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Samsung Galaxy S, GT-19000: Two-Year Review

My trusted Android road-warrior — the Galaxy S — completed 2-years sometime late last year. I had picked up the phone as a replacement for my tough-as-nails Nokia E71, long  before the platforms were burning and tablets and mini-tablets had become the rage. To say that the phone has exceeded my expectations would be an accurate statement. As my first touchscreen phone and as my first Andorid phone, I had expected the experience to be ghastly and that the phone would not last for more than a year. I could not have been any more wrong about all that.

The phone is currently running a stock build of Jelly Bean (Android 4.2.1) and other than a deadboot (completely my fault, fixed at a local mobile phone repair shop with a JTAG flash), the device has been flawless. OK, not entirely, I also managed to make the camera unusable after scratching the lens cover pretty badly. In spite of Samsung trying its best to shaft its customers with all the Touchwiz madness and glacially slow firmware updates, this phone will easily continue to go into the pages of history for reasons other than being the phone that started the thermonuclear war with Apple.

Other than being one of the best developer-supported Android handsets, what I love about the phone is how sturdily it is built. It has been dunked in water multiple times, keeps surviving regular falls with unfailing regularity (to the extent that I often ‘demo’ it to friends, eliciting their unparalleled shock) and has withstood my general grubby and clumsy usage. These were the qualities that endeared the Nokias to me a long long time ago and I still retain the E71 (which is fully functional) as one of my backup phones.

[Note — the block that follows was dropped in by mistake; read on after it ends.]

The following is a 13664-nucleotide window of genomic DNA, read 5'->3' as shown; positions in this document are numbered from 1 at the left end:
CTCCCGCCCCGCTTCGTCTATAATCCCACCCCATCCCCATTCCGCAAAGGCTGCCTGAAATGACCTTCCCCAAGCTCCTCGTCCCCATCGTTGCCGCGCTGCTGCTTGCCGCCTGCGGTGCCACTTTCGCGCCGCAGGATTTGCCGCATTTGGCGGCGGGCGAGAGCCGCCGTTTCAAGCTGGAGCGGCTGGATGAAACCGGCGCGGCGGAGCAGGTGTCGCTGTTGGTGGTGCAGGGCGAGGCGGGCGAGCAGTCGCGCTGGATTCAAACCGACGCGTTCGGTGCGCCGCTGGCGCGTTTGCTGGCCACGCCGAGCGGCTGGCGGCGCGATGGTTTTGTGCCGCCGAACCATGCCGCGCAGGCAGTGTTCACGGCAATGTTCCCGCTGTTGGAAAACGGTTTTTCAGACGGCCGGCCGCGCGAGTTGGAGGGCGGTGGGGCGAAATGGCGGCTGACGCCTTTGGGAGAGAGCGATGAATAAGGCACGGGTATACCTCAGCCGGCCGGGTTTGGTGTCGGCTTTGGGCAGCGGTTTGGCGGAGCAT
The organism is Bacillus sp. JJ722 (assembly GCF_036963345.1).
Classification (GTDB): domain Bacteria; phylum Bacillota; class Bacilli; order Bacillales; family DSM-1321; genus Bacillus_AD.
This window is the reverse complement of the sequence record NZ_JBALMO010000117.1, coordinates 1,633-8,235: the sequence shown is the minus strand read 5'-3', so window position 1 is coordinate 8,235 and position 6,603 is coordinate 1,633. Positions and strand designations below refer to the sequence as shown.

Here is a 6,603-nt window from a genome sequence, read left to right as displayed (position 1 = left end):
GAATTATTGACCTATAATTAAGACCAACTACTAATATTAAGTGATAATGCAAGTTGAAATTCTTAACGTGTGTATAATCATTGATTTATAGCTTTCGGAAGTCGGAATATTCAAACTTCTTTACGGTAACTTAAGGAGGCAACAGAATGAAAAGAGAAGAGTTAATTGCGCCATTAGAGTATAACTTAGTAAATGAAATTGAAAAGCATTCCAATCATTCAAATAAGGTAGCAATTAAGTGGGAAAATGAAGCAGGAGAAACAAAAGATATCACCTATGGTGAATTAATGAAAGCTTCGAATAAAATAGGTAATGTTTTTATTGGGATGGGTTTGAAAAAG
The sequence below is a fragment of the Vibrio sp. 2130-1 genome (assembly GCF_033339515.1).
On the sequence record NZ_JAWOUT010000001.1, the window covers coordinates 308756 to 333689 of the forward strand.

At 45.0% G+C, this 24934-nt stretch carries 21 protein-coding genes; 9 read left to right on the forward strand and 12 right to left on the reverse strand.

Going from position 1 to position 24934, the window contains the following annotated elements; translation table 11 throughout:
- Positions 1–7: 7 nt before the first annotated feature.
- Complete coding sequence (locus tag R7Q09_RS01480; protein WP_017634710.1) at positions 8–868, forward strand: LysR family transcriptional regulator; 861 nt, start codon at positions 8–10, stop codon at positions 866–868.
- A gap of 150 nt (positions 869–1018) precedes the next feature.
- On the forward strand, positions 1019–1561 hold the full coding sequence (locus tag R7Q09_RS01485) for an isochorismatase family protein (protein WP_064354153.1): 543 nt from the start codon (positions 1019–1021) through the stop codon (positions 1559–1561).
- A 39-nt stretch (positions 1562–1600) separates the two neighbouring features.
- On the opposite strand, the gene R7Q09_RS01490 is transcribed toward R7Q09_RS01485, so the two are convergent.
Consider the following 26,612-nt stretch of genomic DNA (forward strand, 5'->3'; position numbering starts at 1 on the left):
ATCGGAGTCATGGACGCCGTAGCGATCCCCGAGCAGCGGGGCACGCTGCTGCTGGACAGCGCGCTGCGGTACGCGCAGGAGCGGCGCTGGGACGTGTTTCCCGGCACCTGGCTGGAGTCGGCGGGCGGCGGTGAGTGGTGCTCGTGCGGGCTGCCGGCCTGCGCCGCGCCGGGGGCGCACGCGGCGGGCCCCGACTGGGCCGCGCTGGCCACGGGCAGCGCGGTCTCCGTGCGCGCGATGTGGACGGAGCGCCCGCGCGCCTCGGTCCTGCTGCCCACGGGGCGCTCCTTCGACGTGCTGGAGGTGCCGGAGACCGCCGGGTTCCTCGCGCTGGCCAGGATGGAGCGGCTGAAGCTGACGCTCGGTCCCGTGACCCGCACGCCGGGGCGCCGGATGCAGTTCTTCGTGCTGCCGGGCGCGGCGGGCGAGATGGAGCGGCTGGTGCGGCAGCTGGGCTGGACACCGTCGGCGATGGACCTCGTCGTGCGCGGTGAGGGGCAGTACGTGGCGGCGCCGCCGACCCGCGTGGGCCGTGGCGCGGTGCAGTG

I can say with reasonable certainty that come August 2013, I will still be using the phone as long as it keeps going and if it does not get stolen or gets lost. The strange part is that even though the Android ecosystem has changed drastically in the two-years I have had this phone, my desire to switch to a different handset has always been fairly low. It needs to be kept in mind that my smartphone requirements have only regressed over that period. I don’t game at all on the device, there are a few productivity apps and it is used to play music in the car when I drive.

If you take out two important factors — a superb camera and games — Android phones can perform 90% of the functionality (forget NFC for the time being), of the other functions across the board all the way down to Gingerbread. I know this for a fact due to my second phone – Micromax A73. I prefer shooting photos with a proper camera now and don’t use mobile phones for that purpose and I can say that my gaming days are now pretty much behind me. For a while I kept evaluating the Nexus 4, but I just could not convince myself that it was worth the premium I’d have to pay for it.

On the other hand, my regular run-ins with iOS only serves to reaffirm my belief that it is a fine, polished OS and an ecosystem, but it is simply not the right option for me. Having ruled that option out, I am not sure what will be my next smartphone at the higher end of the market.


  • srj

    I have heard that it had issues with network connectivity, a lot of consumers have complained abt it.

    • If you mean mobile network — then, yes. It does not fare too well with a weak signal which can result in people who are trying to contact you getting the “switched off” message from the operator.